Agape Foundation

From Wikipedia, the free encyclopedia
Jump to navigation Jump to search
Agape Foundation Fund for Nonviolent Social Change
Agape Foundation Fund for Nonviolent Social Change logo.gif
Founded 1969
Dissolved 2010
Type Private foundation
23-7054694
Focus Nonviolence, social justice
Location
Area served
United States
Method Grantmaking

The Agape Foundation Fund for Nonviolent Social Change was a non-profit, public foundation which funded "nonviolent social change organizations committed to peace and justice issues."[1][2] In 2010, the foundation merged with the Peace Development Fund.[3]

History[edit]

Agape Foundation was established in 1969 in Palo Alto, California to finance the activities of organizations opposed to the Vietnam War. Its name, "Agape," was taken from the Greek word meaning "the unselfish love of one person for another." The foundation characterized its founders as "[p]acifists, World War II conscientious objectors, and anti-Vietnam War activists" who sought "to build a movement that seriously challenged the Pentagon and the American culture of violence."[1][2]

The foundation merged in 2010 with the Peace Development Fund.[3]

Grantmaking[edit]

Agape focused its grantmaking primarily on grassroots organizations in the Western United States.[4] The foundation generally did not make grants exceeding $2,000.

In 2004, the Agape Foundation awarded $1.18 million to 61 grassroots, peace and justice organizations, bringing its 35-year grantmaking total to $8.8 million and its total number of grant recipients to more than 700. By 2009 the foundation had raised more than $13 million and provided funding to over 800 organizations.[2]

Seed grants[edit]

The foundation provided seed grants to new, California-based, peace and justice organizations to help them launch or expand their operations. These recipient groups were typically under five years old and had annual budgets of less than $100,000. Agape also made emergency grants to help such organizations "respond to unforeseen governmental, corporate, environmental or military events."[4]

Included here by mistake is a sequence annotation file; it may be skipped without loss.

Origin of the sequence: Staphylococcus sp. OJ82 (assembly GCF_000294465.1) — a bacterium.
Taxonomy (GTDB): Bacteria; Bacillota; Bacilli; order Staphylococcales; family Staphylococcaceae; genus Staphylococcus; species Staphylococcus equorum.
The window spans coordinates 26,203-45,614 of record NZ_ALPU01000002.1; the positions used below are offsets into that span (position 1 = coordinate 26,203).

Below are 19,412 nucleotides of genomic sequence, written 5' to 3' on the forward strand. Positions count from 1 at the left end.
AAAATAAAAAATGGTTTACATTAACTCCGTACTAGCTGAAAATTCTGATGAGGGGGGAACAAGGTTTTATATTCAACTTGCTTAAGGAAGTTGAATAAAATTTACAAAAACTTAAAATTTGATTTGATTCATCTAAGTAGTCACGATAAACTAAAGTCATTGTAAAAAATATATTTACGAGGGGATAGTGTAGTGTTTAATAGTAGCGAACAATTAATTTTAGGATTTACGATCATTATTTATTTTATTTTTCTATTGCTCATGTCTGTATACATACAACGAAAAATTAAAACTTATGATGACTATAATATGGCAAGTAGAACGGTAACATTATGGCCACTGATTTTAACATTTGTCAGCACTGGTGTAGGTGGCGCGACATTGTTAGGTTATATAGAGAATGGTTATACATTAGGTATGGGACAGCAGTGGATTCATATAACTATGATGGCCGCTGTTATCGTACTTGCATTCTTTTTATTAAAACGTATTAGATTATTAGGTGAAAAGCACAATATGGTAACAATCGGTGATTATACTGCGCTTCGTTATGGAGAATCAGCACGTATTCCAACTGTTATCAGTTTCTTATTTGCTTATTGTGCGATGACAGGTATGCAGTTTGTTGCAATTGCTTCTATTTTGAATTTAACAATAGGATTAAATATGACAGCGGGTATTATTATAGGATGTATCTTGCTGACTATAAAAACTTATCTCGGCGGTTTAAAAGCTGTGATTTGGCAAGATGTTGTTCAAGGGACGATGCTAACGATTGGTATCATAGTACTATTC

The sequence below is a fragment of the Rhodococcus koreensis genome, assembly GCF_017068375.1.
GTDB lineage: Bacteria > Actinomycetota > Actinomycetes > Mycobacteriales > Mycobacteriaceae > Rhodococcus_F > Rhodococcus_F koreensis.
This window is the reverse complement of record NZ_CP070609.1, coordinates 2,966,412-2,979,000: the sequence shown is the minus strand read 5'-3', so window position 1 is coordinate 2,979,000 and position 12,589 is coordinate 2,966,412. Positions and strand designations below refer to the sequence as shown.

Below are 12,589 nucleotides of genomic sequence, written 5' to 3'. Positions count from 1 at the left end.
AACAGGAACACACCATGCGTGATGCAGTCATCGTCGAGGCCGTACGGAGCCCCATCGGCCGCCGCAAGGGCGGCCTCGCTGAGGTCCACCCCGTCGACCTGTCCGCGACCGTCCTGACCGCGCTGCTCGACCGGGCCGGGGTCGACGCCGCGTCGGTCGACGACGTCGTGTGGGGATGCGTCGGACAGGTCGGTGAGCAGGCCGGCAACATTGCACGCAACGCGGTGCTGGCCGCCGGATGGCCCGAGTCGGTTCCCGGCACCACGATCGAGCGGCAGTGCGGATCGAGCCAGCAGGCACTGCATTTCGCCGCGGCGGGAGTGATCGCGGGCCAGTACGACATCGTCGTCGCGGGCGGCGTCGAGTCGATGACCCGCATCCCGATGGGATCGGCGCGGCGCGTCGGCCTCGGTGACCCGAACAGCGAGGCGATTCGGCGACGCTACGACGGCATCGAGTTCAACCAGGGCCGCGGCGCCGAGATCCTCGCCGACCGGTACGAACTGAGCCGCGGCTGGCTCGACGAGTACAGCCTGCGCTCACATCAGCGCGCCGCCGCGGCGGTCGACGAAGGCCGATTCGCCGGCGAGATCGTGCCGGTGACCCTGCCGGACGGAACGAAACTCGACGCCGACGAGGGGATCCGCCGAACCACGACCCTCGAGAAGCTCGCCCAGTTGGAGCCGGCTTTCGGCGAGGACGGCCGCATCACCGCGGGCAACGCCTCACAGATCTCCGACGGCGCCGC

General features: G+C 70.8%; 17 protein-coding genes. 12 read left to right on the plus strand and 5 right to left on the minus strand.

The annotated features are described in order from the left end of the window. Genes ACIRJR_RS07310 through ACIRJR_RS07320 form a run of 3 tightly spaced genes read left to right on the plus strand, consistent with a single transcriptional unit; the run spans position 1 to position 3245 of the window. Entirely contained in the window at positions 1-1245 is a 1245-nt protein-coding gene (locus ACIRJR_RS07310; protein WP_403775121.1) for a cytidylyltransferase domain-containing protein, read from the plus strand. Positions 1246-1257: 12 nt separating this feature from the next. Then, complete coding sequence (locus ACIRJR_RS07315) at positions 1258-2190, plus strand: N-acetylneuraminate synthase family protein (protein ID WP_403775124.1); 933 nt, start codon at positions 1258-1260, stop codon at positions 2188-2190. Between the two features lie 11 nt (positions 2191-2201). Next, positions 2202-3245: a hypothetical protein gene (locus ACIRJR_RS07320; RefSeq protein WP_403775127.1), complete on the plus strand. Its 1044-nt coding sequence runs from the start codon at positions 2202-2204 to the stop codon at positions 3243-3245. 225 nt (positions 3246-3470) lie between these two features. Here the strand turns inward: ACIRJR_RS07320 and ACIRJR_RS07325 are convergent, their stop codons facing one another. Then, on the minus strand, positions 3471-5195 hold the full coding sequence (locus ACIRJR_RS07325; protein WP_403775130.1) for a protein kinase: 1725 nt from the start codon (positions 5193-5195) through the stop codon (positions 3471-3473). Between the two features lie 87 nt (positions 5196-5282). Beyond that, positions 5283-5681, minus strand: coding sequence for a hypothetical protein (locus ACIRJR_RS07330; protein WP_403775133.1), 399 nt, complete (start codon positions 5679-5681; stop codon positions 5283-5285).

Recipients[edit]

Some of their grant recipients have included:[2]

Fiscal sponsorship program[edit]

Agape's fiscal sponsorship program allowed donors to make tax-deductible contributions to smaller groups in California who did not have their own tax-exempt status.[4]

References[edit]

  1. ^ a b "Agape Foundation". Charity.com. Archived from the original on December 16, 2013. Retrieved December 16, 2013. 
  2. ^ a b c d Berton, Justin (September 24, 2009). "Agape Foundation turns 40". San Francisco Chronicle. Archived from the original on December 16, 2013. Retrieved December 16, 2013. 
  3. ^ a b Topakian, Karen (2011-01-25). "Absolute Transparency: An Illuminating Approach to the Grantmaking Process". Glasspockets. The Foundation Center. Archived from the original on December 16, 2013. Retrieved December 16, 2013. 
  4. ^ a b c "Organization: Agape Foundation". Wiser.org. Retrieved December 16, 2013.